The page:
Pages

Monday, May 3, 2010

Never give up the new novel

Behind this lovely magnolia bloom are a lot of dead ones

In case you've noticed, I've fallen a bit behind in my blogging lately. This is for several reasons, some good, some bad and this post is about one of them. I'm working on my new novel, while sending out the last one. I say, "working on the new novel" but it'd be more honest to say "struggling with the new novel." I have a great premise, but a premise is not a novel. The characters, especially the main character, are busy talking to me about who they are. But characters are not a novel. The plot is beginning to take shape, with even an unexpected event. But a plot is not a novel. I'm working on an outline. Again, not a novel.

So what is a novel? And how do I wade through all this...decision making? How do I have the courage to never give up on the new work? How do I have the confidence to continue? It's hard not to second guess myself ala "maybe this would work better" or "what genre is this specifically? I have to know before I write" or even "this will probably suck big time, no matter what I do." It's hard not to endlessly prep by reading and studying books on writing (many of them excellent, but that's not writing the novel!).

One way, that I clutch to as a strong guide, is: I love to write. So write. The truth of this novel is in my heart, if not yet in my head. It will come.

But I'd love some suggestions and advice about how to get over the new-novel-hump. Readers?

16 comments:

Aubrie said...

Good luck with your new novel! Sounds like you just need more time to sort things out in your head before you start to type.

To get over my humps, sometimes I just make myself sit down and write. Sometimes I go for a walk and stew over it.

Beautiful picture!

Kathy McIntosh said...

Lovely photo.
Since I'm in precisely the same position, I eagerly await other's suggestions. Aubrie's are good because I think sometimes fear that it won't work, that it won't be perfect, holds us back. OF COURSE it won't be perfect! But if it is to be at all, we gotta write.

Jennifer Shirk said...

I know what you mean! I think it's the plotting and analzing that slows me down. Once I get past that and can just "write", I'm good.

Jim Murdoch said...

If what women tell me is true then comparing writing to giving birth is not so farfetched a suggestion. I’m told that once they have their baby in their arms the forgetting process begins immediately and very soon they only remember an abstract thing called ‘pain’ that they went through to bring that baby into the world. I know I’ve struggled with my writing in the past but I don’t remember the struggle. Looking back those four novels feel like they just slipped out of me. Which is not true. There was a two-year gap in the middle of my third novel just for starters. And yet it got finished and so will this one.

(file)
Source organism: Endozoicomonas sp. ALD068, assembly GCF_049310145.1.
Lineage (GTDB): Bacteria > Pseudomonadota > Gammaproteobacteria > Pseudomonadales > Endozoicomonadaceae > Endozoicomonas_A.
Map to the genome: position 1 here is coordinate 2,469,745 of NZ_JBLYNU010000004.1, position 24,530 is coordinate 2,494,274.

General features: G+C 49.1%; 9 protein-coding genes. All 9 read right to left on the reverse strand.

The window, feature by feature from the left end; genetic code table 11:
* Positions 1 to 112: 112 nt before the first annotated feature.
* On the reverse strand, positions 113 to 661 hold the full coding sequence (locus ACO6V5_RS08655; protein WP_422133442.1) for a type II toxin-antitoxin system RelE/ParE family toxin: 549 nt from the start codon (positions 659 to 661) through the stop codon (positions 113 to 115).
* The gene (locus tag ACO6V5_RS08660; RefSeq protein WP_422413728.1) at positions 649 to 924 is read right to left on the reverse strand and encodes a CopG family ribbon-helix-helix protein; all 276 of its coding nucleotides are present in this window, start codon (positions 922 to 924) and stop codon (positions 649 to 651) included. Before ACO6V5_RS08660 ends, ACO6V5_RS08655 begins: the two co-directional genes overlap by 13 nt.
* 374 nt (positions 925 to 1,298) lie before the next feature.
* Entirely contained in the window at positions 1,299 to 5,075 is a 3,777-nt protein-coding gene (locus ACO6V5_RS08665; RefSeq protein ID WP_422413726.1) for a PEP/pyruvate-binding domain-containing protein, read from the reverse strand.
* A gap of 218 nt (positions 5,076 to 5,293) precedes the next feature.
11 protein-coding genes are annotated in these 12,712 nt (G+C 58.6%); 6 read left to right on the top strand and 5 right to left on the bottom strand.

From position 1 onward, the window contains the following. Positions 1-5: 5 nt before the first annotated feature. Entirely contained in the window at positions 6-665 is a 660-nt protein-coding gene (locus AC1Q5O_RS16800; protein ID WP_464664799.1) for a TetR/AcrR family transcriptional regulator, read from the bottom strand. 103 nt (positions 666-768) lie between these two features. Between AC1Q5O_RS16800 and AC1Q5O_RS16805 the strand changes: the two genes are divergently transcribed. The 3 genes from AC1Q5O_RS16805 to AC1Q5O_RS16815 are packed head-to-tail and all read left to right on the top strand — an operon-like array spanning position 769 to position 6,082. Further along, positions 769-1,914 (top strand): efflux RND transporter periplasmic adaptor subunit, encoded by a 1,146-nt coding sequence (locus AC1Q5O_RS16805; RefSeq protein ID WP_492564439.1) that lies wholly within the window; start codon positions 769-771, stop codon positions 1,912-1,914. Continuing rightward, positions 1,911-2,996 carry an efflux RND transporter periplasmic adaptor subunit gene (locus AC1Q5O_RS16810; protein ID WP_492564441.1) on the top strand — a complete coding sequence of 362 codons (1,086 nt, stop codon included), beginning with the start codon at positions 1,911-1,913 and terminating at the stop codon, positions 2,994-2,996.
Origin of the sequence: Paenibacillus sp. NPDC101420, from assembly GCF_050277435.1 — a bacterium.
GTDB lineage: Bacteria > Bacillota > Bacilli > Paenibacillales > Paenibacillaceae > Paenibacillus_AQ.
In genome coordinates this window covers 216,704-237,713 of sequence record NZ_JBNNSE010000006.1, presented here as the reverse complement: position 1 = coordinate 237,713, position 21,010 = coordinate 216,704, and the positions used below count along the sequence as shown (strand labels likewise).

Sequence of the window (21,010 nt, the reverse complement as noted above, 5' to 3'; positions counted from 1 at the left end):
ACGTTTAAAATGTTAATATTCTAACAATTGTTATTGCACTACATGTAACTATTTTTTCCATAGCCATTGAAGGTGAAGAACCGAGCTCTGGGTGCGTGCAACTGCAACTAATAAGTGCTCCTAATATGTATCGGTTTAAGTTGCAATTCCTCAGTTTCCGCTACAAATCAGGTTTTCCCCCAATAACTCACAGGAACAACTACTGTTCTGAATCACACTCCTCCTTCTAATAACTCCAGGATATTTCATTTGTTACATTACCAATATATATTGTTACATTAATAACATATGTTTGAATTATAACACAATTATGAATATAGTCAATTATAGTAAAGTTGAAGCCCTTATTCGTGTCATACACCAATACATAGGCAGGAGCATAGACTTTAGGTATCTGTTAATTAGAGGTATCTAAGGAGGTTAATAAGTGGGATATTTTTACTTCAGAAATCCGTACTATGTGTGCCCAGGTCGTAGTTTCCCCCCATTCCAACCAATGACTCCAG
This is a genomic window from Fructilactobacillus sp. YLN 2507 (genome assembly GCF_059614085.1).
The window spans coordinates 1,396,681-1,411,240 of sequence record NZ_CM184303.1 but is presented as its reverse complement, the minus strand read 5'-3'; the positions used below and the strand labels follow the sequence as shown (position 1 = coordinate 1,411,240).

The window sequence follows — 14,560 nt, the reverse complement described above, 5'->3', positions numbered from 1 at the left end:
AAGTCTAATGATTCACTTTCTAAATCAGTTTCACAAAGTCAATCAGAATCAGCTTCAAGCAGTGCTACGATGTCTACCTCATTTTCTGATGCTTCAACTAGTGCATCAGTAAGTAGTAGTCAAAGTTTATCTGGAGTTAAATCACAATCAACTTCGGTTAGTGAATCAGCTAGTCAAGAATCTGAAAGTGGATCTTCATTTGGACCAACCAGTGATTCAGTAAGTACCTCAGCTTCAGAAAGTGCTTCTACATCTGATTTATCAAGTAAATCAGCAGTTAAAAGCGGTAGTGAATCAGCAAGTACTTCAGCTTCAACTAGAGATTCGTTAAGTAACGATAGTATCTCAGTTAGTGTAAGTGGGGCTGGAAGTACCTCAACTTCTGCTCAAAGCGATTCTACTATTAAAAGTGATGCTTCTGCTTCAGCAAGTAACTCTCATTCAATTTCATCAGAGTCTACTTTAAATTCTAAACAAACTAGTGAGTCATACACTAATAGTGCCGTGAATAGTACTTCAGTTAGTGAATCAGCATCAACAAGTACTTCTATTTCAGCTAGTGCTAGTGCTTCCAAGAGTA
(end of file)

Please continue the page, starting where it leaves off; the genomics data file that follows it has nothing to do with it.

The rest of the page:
I’ve just read a book by a writer – forget who offhand – but in an interview he or she talks about wandering around lost for two years before their book came together. We are not alone in the struggle. It's just that no one really talks about the struggle. They talk about their new books.

I think it’s wrong to say that working on characters or plot or outline or just sitting thinking is not writing. It’s all a part of the writing process. Preparation is everything. By the time I finish this book it’ll probably be the most thunk about book in history but that’s fine by me. All of that will be forgotten and I’ll start thinking about what I can do next.

The big question I struggle with is whether the book I’m working on needs to be written. There are love affairs and there are crushes. At first it’s hard to tell the difference. Only time will tell. Okay I’ve been ill but this book has been with me for four years now and I can’t shake it. The only thing left to me is to write it to get it out of the road. I don’t see me being able to start anything fresh until I do.

Arnold said...

I recently came accross your blog and have been reading along. I thought I

would leave my first comment. I dont know what to say except that I have

enjoyed reading. Nice blog. I will keep visiting this blog very often.

Alena

http://dataentryjob-s.com

Carol Kilgore said...

Keep thinking about characters and story. Keep writing. One day you'll be so engrossed you'll wonder why you wondered about it.

SWUBIRD said...

Conda:

I have read a hundred sad tales about the woes of writing, and they all say the same thing: Write, write and write! It's the best teacher in the world. You know the old trick. If you have a story idea, write it down. No matter how lousy the first draft is, nothing good can happen until it's written down. So write, write, write!

take care.

Enid Wilson said...

Write, write and write! I've set up daily goal of at least 500 words and it's working...Good luck to you too.

Really Angelic

Conda V. Douglas said...

Aubrie--yes, forging ahead, just writing it, sometimes works for me too, thanks for the reminder.

Conda V. Douglas said...

Kathy, my new mantra: "It won't be perfect."

Conda V. Douglas said...

Jennifer--yeah, I always want to skip the plotting, but if I do, I regret it.

Conda V. Douglas said...

Jim, excellent points, all. Yes, it is all writing, and for me the plotting, etc. tells me if the book is a crush or a love affair. If it's a crush maybe it's a short story instead.

beth said...

I've recently started my new novel, too, and even though it's not my second, it still is a struggle. It's always either a struggle or magic...you've just got to push through the struggle to get to the magic.

Talli Roland said...

A new novel; how exciting! Yes, sometimes all it takes is just getting things straight in your head first. Good luck!

Claire Wilson said...

Good luck with it, Conda. I hope that you get there in the end and find that it was worth the journey :-)

Conda V. Douglas said...

Thanks, Claire!